Last, but not least, I learned I once again picked up too much amazing swag and too many books. This is small sample. The books are in another room. I can’t keep it all. Over the next few months, I’ll draw names from my newsletter subscribers and send out some goodies. I even have a few things that I can ship overseas. If you aren’t subscribed, sign up here.
For many of us, summer means vacation and extra family time since the kids are out of school. In my house, this means hanging out with friends and being outside until past sunset. But sometimes, the weather doesn’t cooperate. For those times we are stuck indoors, we break out the games. Here are five fun and portable games that are great to play inside or outside, at home, at the cabin or in a hotel. And yes, these will work for those of you in the Southern Hemisphere too.
Perpetual Commotion. This reminds me of the card game Nertz, which I grew up with, but could never quite explain to my husband and his family. It’s organized chaos. Although the box says ages 12 and up, my 8 yr old loves it. There are even instructions on how to make the game more equitable for younger players. It all makes sense once you’ve seen it in action, so here’s the official video.http://www.youtube.com/watch?v=88XOzNEfxZI
Spot It! We have a lot of Blue Orange games in my house, but none travel more than Spot It. This matching game has multiple ways to play and many thematic variations (NHL, Frozen, Camping & more). You don’t need much space to play it and the container is pretty small, so we often take it with us when traveling. If you see me on the floor in the airport, stop by, say hi, and I’ll deal you in.
Feed The Kitty by Gamewright – This is a variation of the classic dice game LCR (Left Center Right), but way cuter because you try to get all the mice instead of poker chips. When we travel, we take the dice and mice and leave the bowl at home, but the rest of the time, we use the bowl. Part of our fun comes from making stories about the mice and what they are up to, as well as smack talk. This is another quick paced game and great for filling in those little gaps of time while you are say, waiting for one person to get ready so you can head out to the park.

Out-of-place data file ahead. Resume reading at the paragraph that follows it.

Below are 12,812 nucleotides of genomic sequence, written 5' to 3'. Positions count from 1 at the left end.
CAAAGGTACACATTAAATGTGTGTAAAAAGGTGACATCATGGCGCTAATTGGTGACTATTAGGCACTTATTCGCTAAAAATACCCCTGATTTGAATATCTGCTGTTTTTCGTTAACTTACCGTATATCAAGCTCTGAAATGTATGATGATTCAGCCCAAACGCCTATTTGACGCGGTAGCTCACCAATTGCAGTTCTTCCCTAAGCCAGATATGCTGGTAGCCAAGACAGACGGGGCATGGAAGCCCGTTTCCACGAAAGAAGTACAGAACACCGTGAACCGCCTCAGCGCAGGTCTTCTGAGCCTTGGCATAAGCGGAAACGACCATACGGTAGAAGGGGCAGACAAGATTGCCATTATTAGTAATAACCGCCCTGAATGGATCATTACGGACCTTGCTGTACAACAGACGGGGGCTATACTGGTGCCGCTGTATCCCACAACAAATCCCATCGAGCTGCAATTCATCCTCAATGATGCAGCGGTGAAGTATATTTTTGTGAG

Scrabble. Scrabble comes in many forms. We have at least three non-electronic versions, including a travel one that folds up to be the size of a hardback book only much lighter. For my kids, it helps keep them engaged with words and spelling. I get to think about words too, and my husband gets to correct all of our spelling mistakes. In spite of that, we still have fun.
Moose in the House by Gamewright. Because Moose in the House is a card game, it’s portable but you need some space to play. The winner is the one with fewest moose in residence at the end of the game. We love to make bad moose puns and offer up false flattery as to why the moose picked one person’s bathtub over the other. We always end up in giggles, which makes this simple game a winner. I’ll save board games for another time, because some of the best don’t fit easily into a suitcase. Since I’m always looking for suggestions, what are your favorite travel games?
Humility. Kids are terrific at pointing out all your flaws. If I misspeak, I will be corrected. If I come home after a work-out or a long bike ride, my kiddos will point out how bad I stink. If dinner is not delicious and merely okay, I will know. Forget tough to please reviewers, my harshest critics are tied to my daily life.
The mundane can be amazing. I never thought much about drawers until my daughter was 3 months old and I laid her on the bathmat while I got ready for the day. I pulled open the drawer to get out my hair brush. The action was nothing to me until I noticed how big her eyes grew. She had never seen a drawer in motion before and her little mind was blown. Since then, I’ve tried to be more appreciative of small moments. Wonder is a state of mind.
Bananas are tasty. I did not eat them until I had to set a good example to my children.